Other major government agencies have long since passed audits. But the Pentagon is so big and disjointed, no one knows where its money goes.
New resource explains how over-investment in militarism and under-investment in climate solutions have contributed to the failure to mitigate climate change – and that ways that we can reinvest military spending to combat the worst existential threat to our communities.
How Washington’s climate spending compares to its investments in the military.
In The Nation, Bill Hartung reviews IPS Associate Fellow Miriam Pemberton’s new book.
Phyllis Bennis joined Al Jazeera to discuss the significance and implications of Biden’s trip to the Middle East.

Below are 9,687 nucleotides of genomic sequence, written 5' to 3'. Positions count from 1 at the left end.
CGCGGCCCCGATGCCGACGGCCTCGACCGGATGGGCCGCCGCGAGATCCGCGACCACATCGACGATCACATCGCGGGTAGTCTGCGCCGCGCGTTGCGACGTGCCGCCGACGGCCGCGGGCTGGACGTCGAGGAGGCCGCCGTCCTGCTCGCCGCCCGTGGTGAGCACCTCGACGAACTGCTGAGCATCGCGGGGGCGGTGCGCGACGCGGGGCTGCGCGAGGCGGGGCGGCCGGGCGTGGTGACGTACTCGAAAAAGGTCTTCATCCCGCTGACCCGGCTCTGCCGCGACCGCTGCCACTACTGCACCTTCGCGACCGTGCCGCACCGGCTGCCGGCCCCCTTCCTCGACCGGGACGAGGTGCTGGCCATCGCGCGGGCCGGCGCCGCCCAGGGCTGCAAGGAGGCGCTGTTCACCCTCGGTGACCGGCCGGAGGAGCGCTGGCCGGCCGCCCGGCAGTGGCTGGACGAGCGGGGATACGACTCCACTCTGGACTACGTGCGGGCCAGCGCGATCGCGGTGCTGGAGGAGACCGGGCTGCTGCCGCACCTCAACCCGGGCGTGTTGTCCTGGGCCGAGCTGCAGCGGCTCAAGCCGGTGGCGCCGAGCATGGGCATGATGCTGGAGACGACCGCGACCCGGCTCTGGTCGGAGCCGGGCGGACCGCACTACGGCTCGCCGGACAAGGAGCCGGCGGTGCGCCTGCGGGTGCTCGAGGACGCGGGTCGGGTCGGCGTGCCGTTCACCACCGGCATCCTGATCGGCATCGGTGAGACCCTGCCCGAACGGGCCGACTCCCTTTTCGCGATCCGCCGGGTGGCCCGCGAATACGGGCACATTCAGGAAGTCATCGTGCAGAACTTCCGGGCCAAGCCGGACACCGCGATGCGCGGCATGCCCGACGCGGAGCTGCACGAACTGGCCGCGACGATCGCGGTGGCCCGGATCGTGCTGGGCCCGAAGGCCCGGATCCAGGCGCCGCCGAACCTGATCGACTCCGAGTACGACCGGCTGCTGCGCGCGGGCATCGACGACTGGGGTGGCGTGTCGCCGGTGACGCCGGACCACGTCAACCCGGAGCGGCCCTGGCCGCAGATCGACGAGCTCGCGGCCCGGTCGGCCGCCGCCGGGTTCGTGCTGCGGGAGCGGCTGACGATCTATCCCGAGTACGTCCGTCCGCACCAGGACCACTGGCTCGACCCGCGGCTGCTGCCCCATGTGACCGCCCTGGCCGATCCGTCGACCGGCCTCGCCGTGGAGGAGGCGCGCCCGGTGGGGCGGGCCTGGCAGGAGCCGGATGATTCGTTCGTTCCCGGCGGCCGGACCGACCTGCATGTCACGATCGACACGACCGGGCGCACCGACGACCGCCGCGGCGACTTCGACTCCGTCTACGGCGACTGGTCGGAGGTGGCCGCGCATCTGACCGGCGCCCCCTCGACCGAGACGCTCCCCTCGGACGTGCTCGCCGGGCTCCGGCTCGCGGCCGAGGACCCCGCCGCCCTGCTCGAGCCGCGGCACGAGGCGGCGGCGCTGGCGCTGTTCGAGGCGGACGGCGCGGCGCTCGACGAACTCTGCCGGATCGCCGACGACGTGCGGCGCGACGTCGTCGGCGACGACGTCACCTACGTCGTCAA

Even $100 billion is actually a modest cut when it comes to the Pentagon. We could cut much more and end up even safer.
In real life, plowing money into shiny fighter jets while Americans struggle and the climate burns makes us less safe.
If our tax dollars are furnishing the weapons that kill journalists and other innocents, that’s not just an international crime — it’s against U.S. law, too.
U.S. and NATO militaries spent more than 17 times as much as Russia. Putin still waged war on Ukraine.
This year, the United States will spend twice as much every day on the military than it does on international climate aid all year.
How does our government actually spend our tax dollars? NPP has the receipts.
This tax season, I’d rather fund green jobs and disease control than jets that spontaneously combust. Wouldn’t you?
The U.S. has relied for far too long on a false equation of military might and higher military spending with security.
Less than one percent of the Pentagon’s new $782 billion budget is marked for Kyiv. About 50 times as much will go to for-profit corporations.
Rather than cheering for a potentially catastrophic escalation, there are other options for the United States to help the Ukrainian people.